2011–12

  • In 2011–12, almost 90% of in-scope treatment services provided data for the AODTS NMDS; this ranged from 82% in the Australian Capital Territory to 100% in Western Australia, the Northern Territory and Tasmania.
  • The number of counselling treatment services in the Australian Capital Territory decreased between 2009–10 and 2010–11.
  • In 2011–12, the DoHA conducted a review of the processes used to collate and provide NGOTGP agencies. The review resulted in an additional 14 agencies submitting data to the 2011–12 collection.

2010–11  

  • In 2010–11, 86% of in-scope treatment services provided data for the AODTS NMDS; this ranged from 75% in the Northern Territory to 100% in Tasmania
  • The proportion of ‘not stated’ responses for injecting drug use and method of use in Queensland in 2010–11 was high (59% and 58%, respectively). Also  8% of Queensland’s episodes contained a missing principal drug of concern. This high ‘not stated’ rate was due to a one-off anomaly with the introduction of a new collection database and data entry issues related to staff training and compliance.
  • The number of counselling treatment services in the Australian Capital Territory decreased between 2009–10 and 2010–11. The ACT noted two agencies that provide the majority of counselling treatment in the ACT reported a reduced number of closed treatment episodes since 2009-10.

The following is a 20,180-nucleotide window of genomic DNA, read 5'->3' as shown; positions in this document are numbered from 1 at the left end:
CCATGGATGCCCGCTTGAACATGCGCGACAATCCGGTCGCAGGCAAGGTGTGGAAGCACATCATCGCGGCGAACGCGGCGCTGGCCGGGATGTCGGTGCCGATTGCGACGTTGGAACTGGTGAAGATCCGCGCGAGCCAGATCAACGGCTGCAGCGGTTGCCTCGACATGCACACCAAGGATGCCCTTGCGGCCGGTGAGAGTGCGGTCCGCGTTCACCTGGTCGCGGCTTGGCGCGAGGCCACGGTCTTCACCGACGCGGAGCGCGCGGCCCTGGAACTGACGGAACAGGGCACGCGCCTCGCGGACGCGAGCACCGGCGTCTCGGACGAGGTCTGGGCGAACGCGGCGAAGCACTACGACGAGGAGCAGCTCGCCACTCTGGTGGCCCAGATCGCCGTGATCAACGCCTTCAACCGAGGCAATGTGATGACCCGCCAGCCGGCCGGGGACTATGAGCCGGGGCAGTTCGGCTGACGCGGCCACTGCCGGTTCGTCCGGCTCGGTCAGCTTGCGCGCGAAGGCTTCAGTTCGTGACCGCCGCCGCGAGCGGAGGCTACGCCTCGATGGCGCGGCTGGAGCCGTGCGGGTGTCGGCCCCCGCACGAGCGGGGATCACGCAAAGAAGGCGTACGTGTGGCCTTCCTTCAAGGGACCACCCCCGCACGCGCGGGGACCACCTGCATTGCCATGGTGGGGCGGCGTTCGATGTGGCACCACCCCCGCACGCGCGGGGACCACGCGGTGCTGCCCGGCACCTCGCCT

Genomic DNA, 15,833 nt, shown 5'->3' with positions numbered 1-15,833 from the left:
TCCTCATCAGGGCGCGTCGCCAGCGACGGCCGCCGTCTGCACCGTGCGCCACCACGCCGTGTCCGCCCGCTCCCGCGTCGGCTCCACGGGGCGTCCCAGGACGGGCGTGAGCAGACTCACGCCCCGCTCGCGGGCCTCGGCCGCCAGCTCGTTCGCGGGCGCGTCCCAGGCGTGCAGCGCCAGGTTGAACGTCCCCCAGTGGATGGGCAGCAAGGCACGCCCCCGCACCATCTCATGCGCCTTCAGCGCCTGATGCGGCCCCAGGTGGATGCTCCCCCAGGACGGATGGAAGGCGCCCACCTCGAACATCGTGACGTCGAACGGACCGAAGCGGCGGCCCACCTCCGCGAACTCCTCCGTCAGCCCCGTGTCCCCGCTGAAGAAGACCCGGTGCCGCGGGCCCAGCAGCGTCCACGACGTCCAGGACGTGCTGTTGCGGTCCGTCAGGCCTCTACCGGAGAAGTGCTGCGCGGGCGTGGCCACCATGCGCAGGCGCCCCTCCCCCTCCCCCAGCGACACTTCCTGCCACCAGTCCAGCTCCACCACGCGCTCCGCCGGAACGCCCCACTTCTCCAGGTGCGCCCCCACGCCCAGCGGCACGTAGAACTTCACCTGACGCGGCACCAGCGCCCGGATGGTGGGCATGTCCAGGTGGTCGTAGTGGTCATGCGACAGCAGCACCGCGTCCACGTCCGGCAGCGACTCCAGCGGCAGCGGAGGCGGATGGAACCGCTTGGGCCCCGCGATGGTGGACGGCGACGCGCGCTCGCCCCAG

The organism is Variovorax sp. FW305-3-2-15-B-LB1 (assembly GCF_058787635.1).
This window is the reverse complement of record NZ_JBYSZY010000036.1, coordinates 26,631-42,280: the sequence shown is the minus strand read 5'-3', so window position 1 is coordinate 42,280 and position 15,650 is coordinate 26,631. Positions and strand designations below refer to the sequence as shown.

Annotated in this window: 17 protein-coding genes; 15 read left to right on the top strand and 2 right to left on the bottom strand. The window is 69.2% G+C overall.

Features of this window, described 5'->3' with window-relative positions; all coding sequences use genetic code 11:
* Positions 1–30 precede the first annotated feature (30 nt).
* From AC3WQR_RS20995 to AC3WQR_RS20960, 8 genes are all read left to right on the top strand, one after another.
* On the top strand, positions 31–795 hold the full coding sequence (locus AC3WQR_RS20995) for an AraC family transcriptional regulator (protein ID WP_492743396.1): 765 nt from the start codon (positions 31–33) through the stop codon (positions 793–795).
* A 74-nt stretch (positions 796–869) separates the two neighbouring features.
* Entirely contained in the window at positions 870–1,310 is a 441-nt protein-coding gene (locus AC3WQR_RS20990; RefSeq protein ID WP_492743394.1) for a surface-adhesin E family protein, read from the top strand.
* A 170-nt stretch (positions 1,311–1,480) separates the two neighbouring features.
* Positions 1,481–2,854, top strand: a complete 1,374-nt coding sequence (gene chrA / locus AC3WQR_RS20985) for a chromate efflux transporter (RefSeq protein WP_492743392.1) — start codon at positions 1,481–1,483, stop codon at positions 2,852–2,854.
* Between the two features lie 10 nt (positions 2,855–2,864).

2009–10

  • The number of episodes shown for Tasmania in the 2009-10 annual report is an over count. Tasmania resubmitted data for 2009-10, this data is included in subsequent annual report and the data cubes.

2008–09

  • The total number of agencies and episodes for New South Wales was under-reported because of system issues for the reporting period of 2008–09. This should be kept in mind when analysing time series data.

2003–04 and 2004–05

  • Queensland Health supplied data from Queensland government AODTS agencies and from police diversion processes (all with the principal drug of cannabis and main treatment type of information and education only) but not from other non-government agencies.

2001–02 and 2002–03

  • The data specifications were significantly altered for the 2003–04 collection and data from 2001–02 to 2002–03 are not comparable with data from later years.

Accessing the AODTS-NMDS

The publications associated with these cubes may also be downloaded in full. If you require more detail than is provided in the data cubes, and are not available in the publications, we also offer a data request service. Customised tables can be provided, subject to data quality and confidentiality requirements. Please note that a fee may apply for this service.

Request a customised analysis 

If you require more information or assistance with the process, please contact the unit directly at .